By Liane Moriarty
Goodreads Community Rating: 4.24
Genre: Psycho Thriller
Publication Date: July 29th 2014
Format Read: Paperback
Triggers: Anxiety, Domestic Abuse, Bullying
Goodreads Summary: Big Little Lies follows three women, each at a crossroads:
Madeline is a force to be reckoned with. She’s funny and biting, passionate, she remembers everything and forgives no one. Her ex-husband and his yogi new wife have moved into her beloved beachside community, and their daughter is in the same kindergarten class as Madeline’s youngest (how is this possible?). And to top it all off, Madeline’s teenage daughter seems to be choosing Madeline’s ex-husband over her. (How. Is. This. Possible?).
Celeste is the kind of beautiful woman who makes the world stop and stare. While she may seem a bit flustered at times, who wouldn’t be, with those rambunctious twin boys? Now that the boys are starting school, Celeste and her husband look set to become the king and queen of the school parent body. But royalty often comes at a price, and Celeste is grappling with how much more she is willing to pay.
New to town, single mom Jane is so young that another mother mistakes her for the nanny. Jane is sad beyond her years and harbors secret doubts about her son. But why? While Madeline and Celeste soon take Jane under their wing, none of them realizes how the arrival of Jane and her inscrutable little boy will affect them all.
Big Little Lies is a brilliant take on ex-husbands and second wives, mothers and daughters, schoolyard scandal, and the dangerous little lies we tell ourselves just to survive.
By Jodi Picoult
Goodreads Community Rating: 4.34
Genre: Contemporary Fiction w/ racism focus
Publication Date: October 11th 2016
Format Read: Hardcover
Goodreads Summary: Ruth Jefferson is a labor and delivery nurse at a Connecticut hospital with more than twenty years’ experience. During her shift, Ruth begins a routine checkup on a newborn, only to be told a few minutes later that she’s been reassigned to another patient. The parents are white supremacists and don’t want Ruth, who is African American, to touch their child. The hospital complies with their request, but the next day, the baby goes into cardiac distress while Ruth is alone in the nursery. Does she obey orders or does she intervene?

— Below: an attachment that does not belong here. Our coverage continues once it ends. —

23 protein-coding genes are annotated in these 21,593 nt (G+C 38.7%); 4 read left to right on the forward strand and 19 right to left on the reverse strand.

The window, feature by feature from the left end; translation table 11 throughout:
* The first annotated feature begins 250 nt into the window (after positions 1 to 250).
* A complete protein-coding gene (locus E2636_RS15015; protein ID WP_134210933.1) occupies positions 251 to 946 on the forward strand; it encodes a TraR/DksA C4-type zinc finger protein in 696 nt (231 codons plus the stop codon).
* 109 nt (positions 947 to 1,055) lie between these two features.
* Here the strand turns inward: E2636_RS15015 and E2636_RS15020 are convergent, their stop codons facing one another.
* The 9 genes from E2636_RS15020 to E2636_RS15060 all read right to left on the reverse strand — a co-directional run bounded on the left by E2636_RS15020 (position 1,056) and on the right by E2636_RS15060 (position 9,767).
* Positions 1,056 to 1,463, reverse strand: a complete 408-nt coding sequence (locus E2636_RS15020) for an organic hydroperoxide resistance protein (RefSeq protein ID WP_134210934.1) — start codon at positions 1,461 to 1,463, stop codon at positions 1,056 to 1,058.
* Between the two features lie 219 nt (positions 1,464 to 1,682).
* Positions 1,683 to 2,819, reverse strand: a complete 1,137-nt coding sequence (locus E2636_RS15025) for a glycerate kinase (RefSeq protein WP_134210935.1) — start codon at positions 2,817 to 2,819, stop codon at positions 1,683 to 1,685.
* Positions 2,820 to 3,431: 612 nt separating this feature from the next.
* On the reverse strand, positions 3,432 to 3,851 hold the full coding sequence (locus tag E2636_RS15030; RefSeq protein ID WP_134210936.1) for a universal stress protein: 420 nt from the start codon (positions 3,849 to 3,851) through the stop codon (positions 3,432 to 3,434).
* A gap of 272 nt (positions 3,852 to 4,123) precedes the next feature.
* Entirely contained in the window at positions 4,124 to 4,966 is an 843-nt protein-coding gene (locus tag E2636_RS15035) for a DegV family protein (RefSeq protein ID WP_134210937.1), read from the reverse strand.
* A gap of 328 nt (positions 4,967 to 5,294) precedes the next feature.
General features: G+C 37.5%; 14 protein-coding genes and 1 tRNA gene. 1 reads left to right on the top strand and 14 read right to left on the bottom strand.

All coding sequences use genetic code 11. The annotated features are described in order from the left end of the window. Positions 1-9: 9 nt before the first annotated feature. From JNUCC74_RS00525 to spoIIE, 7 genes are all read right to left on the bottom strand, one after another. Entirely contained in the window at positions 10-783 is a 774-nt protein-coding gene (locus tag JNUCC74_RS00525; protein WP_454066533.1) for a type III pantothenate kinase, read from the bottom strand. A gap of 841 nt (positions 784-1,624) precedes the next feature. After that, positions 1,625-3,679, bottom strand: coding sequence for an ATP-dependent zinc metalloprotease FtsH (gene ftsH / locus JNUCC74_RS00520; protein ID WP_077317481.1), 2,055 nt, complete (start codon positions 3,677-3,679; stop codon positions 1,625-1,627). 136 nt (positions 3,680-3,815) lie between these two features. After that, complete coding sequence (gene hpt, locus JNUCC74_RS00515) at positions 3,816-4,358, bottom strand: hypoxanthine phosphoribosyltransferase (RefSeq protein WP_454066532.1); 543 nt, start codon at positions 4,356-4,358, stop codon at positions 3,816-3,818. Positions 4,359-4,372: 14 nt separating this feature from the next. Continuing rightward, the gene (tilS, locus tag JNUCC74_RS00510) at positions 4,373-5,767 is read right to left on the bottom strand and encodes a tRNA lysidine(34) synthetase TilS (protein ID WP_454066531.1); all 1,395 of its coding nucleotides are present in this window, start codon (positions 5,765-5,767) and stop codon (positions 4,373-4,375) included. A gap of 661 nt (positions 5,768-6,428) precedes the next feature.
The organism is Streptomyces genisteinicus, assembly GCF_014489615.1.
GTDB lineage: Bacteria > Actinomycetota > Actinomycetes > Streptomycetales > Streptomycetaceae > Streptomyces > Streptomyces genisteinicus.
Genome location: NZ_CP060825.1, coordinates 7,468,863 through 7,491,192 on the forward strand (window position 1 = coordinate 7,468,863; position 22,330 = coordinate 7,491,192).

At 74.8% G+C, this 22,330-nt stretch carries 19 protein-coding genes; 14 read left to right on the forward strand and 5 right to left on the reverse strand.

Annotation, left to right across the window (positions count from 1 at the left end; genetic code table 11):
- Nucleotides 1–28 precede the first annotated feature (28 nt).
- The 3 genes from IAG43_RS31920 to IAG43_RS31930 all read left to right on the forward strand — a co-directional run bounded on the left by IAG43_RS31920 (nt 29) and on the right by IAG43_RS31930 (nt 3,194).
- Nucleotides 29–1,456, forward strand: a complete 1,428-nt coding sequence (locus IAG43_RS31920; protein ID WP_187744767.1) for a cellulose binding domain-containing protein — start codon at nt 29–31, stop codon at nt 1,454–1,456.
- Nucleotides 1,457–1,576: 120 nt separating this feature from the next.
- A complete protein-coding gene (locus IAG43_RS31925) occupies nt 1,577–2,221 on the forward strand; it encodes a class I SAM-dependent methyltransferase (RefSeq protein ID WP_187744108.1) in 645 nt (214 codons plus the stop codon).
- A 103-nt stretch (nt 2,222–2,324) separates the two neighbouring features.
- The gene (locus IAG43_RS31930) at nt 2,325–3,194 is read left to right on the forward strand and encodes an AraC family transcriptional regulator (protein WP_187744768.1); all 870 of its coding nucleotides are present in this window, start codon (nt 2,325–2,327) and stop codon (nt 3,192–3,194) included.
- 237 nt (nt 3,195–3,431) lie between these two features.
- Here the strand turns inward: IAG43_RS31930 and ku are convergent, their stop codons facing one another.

Ruth hesitates before performing CPR and, as a result, is charged with a serious crime. Kennedy McQuarrie, a white public defender, takes her case but gives unexpected advice: Kennedy insists that mentioning race in the courtroom is not a winning strategy. Conflicted by Kennedy’s counsel, Ruth tries to keep life as normal as possible for her family—especially her teenage son—as the case becomes a media sensation. As the trial moves forward, Ruth and Kennedy must gain each other’s trust, and come to see that what they’ve been taught their whole lives about others—and themselves—might be wrong.
With incredible empathy, intelligence, and candor, Jodi Picoult tackles race, privilege, prejudice, justice, and compassion—and doesn’t offer easy answers. Small Great Things is a remarkable achievement from a writer at the top of her game.